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Monday, 3 March 2014

Low Risk, High Rewards: The Low Volatility Anomaly

Axiomatic Memes

It’s an axiom of standard economics that you don’t get above average returns without taking above average risks. No risk, no reward.  It’s an appealing idea, an extension of the entrepreneur's creed: you don't become successful without taking chances.  It’s a meme that’s gone viral, an idea that permeates discussions about investment, drives hard headed analysis and leads us to celebrate the risk taking achievers in society.

And of course it’s a bucketload of hogwash. In fact, lower risk portfolios will tend to outperform higher risk ones.  High risk stocks are dangerous rubbish, and offer not excess returns but excess losses.  They’re a one way ticket to the seedy side of the market.

Thursday, 30 January 2014

You'll Never Grow Rich Taking A Profit

“I made up my mind to be wise and play carefully, conservatively. Everybody knew that the way to do that was to take profits and buy back your stocks on reactions. And that is precisely what I did, or rather what I tried to do.....They say you never grow broke taking profits. No, you don't. But neither do you grow rich taking a four point profit in a bull market.”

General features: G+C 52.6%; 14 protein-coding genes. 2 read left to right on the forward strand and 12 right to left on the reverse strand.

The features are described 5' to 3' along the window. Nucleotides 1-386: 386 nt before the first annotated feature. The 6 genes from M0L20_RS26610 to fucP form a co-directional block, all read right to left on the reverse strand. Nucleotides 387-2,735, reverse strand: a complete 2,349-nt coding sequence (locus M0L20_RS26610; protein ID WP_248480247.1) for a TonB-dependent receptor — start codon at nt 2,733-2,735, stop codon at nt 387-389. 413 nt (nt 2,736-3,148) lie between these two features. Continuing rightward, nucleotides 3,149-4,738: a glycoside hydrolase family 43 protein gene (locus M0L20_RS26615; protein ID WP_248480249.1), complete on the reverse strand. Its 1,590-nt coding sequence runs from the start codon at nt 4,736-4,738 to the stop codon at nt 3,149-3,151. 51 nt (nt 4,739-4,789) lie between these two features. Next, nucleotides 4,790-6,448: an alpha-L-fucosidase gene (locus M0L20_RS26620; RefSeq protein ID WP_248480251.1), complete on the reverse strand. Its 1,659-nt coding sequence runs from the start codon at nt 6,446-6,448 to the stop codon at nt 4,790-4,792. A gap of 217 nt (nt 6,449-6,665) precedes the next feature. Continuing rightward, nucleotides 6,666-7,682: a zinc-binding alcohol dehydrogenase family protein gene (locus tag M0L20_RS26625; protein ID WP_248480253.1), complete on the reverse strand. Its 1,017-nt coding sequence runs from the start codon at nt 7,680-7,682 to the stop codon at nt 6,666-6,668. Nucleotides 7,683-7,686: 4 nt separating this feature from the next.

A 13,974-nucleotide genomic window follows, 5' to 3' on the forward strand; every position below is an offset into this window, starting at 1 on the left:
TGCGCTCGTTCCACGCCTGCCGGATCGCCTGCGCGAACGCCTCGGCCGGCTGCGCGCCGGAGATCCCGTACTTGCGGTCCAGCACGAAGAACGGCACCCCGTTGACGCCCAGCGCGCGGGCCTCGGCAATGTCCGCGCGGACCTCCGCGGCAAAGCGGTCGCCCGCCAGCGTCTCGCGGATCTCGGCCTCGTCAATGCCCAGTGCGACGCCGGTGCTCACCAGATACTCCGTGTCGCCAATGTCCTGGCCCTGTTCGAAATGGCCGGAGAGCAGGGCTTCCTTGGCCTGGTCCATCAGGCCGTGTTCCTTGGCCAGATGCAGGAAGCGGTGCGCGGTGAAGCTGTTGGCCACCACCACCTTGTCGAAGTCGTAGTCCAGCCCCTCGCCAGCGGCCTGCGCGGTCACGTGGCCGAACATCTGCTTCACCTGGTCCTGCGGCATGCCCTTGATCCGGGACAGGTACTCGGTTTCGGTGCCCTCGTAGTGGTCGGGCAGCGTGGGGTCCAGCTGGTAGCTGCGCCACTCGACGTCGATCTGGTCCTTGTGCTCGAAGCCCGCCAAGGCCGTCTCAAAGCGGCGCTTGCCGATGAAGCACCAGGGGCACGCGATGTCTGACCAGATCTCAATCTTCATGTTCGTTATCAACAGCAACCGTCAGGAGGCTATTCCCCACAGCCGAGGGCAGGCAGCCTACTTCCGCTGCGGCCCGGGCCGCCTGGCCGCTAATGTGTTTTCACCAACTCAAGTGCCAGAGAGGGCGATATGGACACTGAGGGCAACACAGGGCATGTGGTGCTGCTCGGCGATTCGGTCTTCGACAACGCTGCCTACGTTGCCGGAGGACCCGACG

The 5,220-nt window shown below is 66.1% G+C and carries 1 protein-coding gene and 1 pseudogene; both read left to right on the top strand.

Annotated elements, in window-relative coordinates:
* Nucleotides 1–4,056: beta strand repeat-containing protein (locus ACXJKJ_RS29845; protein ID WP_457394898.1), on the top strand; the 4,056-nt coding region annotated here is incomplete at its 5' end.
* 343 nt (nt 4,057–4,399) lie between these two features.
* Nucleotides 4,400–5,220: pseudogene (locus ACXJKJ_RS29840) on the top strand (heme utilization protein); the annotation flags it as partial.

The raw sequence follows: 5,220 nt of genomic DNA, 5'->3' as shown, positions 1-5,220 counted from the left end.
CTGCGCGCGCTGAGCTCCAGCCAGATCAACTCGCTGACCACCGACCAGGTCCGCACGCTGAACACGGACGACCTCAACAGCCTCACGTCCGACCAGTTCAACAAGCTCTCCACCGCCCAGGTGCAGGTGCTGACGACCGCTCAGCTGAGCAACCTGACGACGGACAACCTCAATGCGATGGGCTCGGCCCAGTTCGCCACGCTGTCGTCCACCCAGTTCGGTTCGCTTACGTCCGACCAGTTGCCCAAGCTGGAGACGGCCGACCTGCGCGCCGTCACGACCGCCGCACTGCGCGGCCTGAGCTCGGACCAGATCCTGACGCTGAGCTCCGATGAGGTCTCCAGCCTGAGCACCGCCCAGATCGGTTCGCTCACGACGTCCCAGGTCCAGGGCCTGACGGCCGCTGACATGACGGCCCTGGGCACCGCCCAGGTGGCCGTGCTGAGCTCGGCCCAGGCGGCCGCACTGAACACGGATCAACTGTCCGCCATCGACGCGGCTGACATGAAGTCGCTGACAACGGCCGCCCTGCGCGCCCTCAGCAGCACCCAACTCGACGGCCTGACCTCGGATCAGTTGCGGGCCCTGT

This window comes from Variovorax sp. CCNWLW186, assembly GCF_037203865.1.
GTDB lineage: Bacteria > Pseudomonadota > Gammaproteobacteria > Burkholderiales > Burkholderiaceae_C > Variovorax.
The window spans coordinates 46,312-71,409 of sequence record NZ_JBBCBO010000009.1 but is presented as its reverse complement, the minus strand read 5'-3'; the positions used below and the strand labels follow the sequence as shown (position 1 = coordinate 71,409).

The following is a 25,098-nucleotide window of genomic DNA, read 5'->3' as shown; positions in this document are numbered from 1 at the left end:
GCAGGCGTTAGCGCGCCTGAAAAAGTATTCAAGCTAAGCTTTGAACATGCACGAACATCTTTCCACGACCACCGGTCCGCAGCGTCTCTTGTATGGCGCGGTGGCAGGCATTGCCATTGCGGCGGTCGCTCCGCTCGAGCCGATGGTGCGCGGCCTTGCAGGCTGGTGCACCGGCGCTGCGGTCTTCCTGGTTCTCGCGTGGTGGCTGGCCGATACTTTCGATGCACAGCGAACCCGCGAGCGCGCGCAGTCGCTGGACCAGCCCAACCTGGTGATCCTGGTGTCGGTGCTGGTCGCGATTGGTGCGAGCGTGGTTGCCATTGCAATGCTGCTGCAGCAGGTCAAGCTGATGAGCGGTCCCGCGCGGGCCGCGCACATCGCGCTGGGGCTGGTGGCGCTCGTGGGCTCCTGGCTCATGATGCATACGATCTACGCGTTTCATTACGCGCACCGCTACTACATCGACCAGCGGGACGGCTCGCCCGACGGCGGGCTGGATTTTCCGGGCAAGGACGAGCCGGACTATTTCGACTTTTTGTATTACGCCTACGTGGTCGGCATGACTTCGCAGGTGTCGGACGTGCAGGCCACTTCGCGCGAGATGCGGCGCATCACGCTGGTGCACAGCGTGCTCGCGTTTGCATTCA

Monday, 13 January 2014

Brains, Bulls and Lucky Tossers

The Wile E. Coyote Moment

With the great post-Armageddon bull market party in full swing suddenly everyone's an investment genius again. Back in 2008, when stocks were languishing at lows not seen since talking movies were invented, no one wanted to know. And, as usual when the bull is running, logic is taking a quiet break and considering early retirement.

Well, logic needn't bother. At some point people are going to look down and realize that they've run over the cliff edge again. The question is not if, but when, the Wile E. Coy moment will happen.  The trouble is that bull markets get people thinking they’ve got brains when mostly what they’ve got is hope.

Monday, 30 December 2013

Behavioral Resolutions for Behavioral Investors

Death or (um ... ) Death

Apparently the ancient Babylonians would, at the start of each year, promise to pay off their debts and return stuff that they’d borrowed, like the lawnmower (or, as we would refer to it, the neighbor’s goat). As we saw in On Incentives, Agency and Aqueducts  they had good reason to be cautious as the punishment for theft was death. Although, to be fair, the punishment for everything in Ancient Babylonia was death. What they lacked in imagination they made up for in consistency.